Business Commentary

There’s pie and flying pizza in the sky

drone pizza

Written by TheMole

By Dave Avran

THE saying pie in the sky means something that is pleasant to contemplate but is very unlikely to be realised.

But thanks to digital technology, it is now a reality in, of all places on earth, Iceland. It is now one of the few countries in the world to have launched a delivery service using drones, aimed at online shoppers in Reykjavik.

Drone company Flytrex has partnered AHA, one of Iceland’s biggest e-commerce companies, to offer the service, flying ordered items over one of the city’s wide waterways to dramatically reduce the delivery time done the conventional way.

A video posted online this week shows the drone zipping from one side of the river to a customer on the other side. The journey by road usually takes a driver 25 minutes but because a drone can take a more direct route, this delivery took only four minutes.

So why the drones, you ask? Well, if you look at Reykjavik, it’s full of bays and difficult traffic routes, so if it’s only a two-kilometre distance by air, a road trip may mean seven kilometres.

With drones able to reach some destinations far more quickly than cars, you might think a few job losses are on the way for delivery drivers in Iceland, but AHA insists the drones will operate alongside its vehicle-based network, thereby increasing its daily delivery capacity.

Flytrex and AHA are using a DJI Matrice 600 drone for the service, attaching a large box to its base to hold a customer’s order. This particular DJI drone, a hexacopter with a top speed of 65 kph, can carry a payload of up to 13 pounds, which is a lot of pizza indeed.

The service is touted as the first-ever drone delivery system in an urban environment, though that appears to be stretching it a bit. There’s no indication that its flying machines are dropping off orders at addresses on busy streets, but the effort at least highlights how an increasing number of businesses are experimenting with the technology.

Dropping items off across waterways seems like a sensible alternative to sending a van out on a longer run. While many companies, including Amazon, would like to get similar drone services up and running, most regulators are still not convinced it’s ok to fly the machines out of the line of sight of either pilots or those monitoring autonomous flights.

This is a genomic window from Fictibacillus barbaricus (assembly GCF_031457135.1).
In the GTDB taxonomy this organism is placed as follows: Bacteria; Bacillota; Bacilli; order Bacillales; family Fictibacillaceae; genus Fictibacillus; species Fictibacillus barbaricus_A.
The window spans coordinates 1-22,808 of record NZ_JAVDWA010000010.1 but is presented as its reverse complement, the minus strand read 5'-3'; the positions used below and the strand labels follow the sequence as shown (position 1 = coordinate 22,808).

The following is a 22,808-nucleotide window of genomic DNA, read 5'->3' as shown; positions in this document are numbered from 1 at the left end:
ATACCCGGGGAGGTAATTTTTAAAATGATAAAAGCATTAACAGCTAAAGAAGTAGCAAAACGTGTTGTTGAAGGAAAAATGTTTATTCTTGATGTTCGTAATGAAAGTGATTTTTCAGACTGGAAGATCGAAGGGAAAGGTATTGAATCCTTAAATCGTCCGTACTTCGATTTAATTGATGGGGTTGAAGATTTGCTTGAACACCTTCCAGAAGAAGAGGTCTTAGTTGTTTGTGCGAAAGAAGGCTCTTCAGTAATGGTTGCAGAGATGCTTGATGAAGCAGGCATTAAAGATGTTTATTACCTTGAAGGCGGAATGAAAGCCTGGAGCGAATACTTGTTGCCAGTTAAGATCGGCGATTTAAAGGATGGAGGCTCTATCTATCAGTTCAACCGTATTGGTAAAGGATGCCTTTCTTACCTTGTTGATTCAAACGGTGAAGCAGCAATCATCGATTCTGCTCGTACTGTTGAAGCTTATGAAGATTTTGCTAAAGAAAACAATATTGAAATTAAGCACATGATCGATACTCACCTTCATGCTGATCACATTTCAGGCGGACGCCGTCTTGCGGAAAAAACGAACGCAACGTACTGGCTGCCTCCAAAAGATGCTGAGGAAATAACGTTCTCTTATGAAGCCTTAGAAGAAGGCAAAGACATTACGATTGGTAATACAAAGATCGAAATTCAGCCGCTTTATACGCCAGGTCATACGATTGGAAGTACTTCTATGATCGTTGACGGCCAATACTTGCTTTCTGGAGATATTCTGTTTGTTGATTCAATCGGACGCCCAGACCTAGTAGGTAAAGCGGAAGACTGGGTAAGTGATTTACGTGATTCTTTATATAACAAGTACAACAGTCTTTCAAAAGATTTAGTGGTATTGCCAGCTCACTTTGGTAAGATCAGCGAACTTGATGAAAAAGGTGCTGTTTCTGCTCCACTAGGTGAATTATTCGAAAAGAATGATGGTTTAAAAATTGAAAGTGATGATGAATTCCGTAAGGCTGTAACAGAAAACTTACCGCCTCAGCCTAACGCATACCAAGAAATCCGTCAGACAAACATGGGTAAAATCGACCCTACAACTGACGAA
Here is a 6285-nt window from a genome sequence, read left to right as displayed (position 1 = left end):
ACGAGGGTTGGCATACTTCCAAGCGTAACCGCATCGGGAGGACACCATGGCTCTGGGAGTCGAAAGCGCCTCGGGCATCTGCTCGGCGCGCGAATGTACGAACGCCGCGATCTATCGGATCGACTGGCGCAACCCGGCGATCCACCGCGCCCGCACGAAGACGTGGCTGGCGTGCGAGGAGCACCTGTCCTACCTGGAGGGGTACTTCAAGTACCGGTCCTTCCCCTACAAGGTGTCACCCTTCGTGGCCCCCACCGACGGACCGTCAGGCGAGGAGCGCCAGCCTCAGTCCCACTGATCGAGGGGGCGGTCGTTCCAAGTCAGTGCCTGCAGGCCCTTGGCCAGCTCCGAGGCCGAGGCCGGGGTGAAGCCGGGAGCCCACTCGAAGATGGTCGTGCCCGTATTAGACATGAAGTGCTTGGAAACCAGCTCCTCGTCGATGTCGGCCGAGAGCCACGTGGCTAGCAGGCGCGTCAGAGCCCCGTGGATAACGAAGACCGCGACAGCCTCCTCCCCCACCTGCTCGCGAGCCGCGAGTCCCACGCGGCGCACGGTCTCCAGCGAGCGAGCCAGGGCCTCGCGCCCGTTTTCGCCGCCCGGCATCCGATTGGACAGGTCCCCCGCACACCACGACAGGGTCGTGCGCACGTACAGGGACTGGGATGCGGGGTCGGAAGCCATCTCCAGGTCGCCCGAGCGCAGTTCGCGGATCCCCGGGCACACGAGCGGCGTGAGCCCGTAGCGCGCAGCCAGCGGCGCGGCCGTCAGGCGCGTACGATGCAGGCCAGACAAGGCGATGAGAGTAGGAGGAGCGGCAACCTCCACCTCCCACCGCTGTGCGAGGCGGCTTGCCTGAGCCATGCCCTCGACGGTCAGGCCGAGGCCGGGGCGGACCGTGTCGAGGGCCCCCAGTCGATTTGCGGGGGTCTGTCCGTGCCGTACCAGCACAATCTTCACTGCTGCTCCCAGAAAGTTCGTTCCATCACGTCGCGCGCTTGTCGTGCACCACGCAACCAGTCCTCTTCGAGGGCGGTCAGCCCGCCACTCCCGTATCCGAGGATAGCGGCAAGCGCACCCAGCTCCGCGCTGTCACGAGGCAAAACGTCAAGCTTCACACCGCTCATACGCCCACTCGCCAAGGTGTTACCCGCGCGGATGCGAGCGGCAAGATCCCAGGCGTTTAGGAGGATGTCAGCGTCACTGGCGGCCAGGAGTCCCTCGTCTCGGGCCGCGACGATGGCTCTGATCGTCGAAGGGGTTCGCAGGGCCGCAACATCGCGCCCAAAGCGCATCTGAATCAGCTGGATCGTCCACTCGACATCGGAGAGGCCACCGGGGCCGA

Similarly, Domino’s in New Zealand conducted trials of pizza delivery by drone for several weeks and is now awaiting permission from the government to run further trials. A branch of Domino’s Pizza about 10 miles north of central Auckland had sent out its first drone carrying piping hot pizza to an actual paying customer.

The flying pizza service was launched for select customers. I’m not sure how exactly they were selected but I guess they must eat a lot of pizzas, live close to this particular Domino’s outlet and are cool with a drone delivering their dinner. In fact, Domino’s said a recent survey it conducted showed that 70 per cent of Kiwis would be more than happy to have their pizza flown in by a quadcopter.

The new delivery service has been made possible, thanks in part to Flirtey, a drone delivery specialist. Flirtey’s specially designed delivery drone is made from carbon fibre, aluminium and 3D printed components. Lightweight and autonomous, the flying machine lowers its hot and tasty cargo outside a customer’s home via a tether.

The quad’s built-in safety features include low-battery, return-to-safe-location programming, and auto-return-home commands in case of a low GPS signal or communication loss. Domino’s had to secure regulatory approval to launch the aerial delivery service and now hopes to take it to more locations across the country in the coming months.

In the meantime I’m anxiously waiting for Malaysia’s nasi lemak tetek to launch their drone delivery service.




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